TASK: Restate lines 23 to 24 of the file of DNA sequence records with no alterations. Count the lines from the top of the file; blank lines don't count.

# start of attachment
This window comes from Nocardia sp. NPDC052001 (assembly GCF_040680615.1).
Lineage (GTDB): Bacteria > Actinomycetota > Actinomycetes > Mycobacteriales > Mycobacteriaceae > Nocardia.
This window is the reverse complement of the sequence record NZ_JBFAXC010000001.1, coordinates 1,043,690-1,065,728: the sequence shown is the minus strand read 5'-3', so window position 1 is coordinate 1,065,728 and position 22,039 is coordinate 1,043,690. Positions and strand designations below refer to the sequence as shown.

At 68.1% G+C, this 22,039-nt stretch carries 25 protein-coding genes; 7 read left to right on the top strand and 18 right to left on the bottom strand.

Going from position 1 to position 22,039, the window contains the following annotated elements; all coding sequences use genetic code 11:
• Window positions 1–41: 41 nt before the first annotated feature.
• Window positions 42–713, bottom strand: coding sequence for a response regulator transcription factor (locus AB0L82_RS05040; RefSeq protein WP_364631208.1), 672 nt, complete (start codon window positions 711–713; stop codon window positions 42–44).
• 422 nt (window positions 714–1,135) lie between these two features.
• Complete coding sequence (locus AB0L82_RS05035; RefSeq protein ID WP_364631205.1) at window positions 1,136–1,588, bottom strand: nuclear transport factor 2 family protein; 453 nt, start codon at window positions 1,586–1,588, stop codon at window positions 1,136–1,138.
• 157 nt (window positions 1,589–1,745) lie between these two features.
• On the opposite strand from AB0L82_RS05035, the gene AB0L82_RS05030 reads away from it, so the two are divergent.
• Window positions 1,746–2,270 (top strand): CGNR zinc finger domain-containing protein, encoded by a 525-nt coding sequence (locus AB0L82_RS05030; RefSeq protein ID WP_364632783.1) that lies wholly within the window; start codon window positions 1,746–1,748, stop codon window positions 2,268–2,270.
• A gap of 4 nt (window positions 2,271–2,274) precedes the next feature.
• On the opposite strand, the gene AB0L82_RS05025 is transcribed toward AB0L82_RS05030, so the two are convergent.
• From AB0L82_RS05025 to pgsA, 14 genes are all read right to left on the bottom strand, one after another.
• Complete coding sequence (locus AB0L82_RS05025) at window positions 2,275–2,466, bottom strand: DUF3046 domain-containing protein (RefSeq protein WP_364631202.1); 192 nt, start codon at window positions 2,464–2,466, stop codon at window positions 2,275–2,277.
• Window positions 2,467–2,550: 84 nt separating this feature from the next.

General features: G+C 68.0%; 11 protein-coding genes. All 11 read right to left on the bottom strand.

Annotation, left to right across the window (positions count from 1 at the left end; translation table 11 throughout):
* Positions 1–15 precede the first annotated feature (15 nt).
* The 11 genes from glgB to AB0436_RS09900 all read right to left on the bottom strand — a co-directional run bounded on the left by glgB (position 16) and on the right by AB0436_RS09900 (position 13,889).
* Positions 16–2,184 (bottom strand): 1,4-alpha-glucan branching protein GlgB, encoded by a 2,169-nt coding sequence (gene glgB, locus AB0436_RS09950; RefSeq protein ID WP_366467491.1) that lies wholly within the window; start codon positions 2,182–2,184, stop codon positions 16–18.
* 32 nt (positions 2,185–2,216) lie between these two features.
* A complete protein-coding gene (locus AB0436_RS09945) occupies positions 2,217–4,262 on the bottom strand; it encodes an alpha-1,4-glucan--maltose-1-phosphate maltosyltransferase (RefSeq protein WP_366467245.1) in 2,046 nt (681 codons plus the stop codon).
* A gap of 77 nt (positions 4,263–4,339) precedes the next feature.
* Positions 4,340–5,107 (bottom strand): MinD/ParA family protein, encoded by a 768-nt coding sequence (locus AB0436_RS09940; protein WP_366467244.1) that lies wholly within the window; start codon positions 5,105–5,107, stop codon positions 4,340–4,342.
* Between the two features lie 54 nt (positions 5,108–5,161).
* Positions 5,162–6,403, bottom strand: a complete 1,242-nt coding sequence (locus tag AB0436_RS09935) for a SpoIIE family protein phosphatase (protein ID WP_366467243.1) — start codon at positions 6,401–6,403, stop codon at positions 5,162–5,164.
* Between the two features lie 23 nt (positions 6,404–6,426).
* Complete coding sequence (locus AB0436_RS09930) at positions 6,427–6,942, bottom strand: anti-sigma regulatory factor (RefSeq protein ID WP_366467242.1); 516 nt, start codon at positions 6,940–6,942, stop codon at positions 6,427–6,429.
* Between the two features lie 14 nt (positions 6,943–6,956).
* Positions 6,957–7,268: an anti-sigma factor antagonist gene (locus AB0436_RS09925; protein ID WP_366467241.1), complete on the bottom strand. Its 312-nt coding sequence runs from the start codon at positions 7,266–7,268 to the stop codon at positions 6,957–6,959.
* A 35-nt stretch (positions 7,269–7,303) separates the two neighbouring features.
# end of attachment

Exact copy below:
* 32 nt (positions 2,185–2,216) lie between these two features.
* A complete protein-coding gene (locus AB0436_RS09945) occupies positions 2,217–4,262 on the bottom strand; it encodes an alpha-1,4-glucan--maltose-1-phosphate maltosyltransferase (RefSeq protein WP_366467245.1) in 2,046 nt (681 codons plus the stop codon).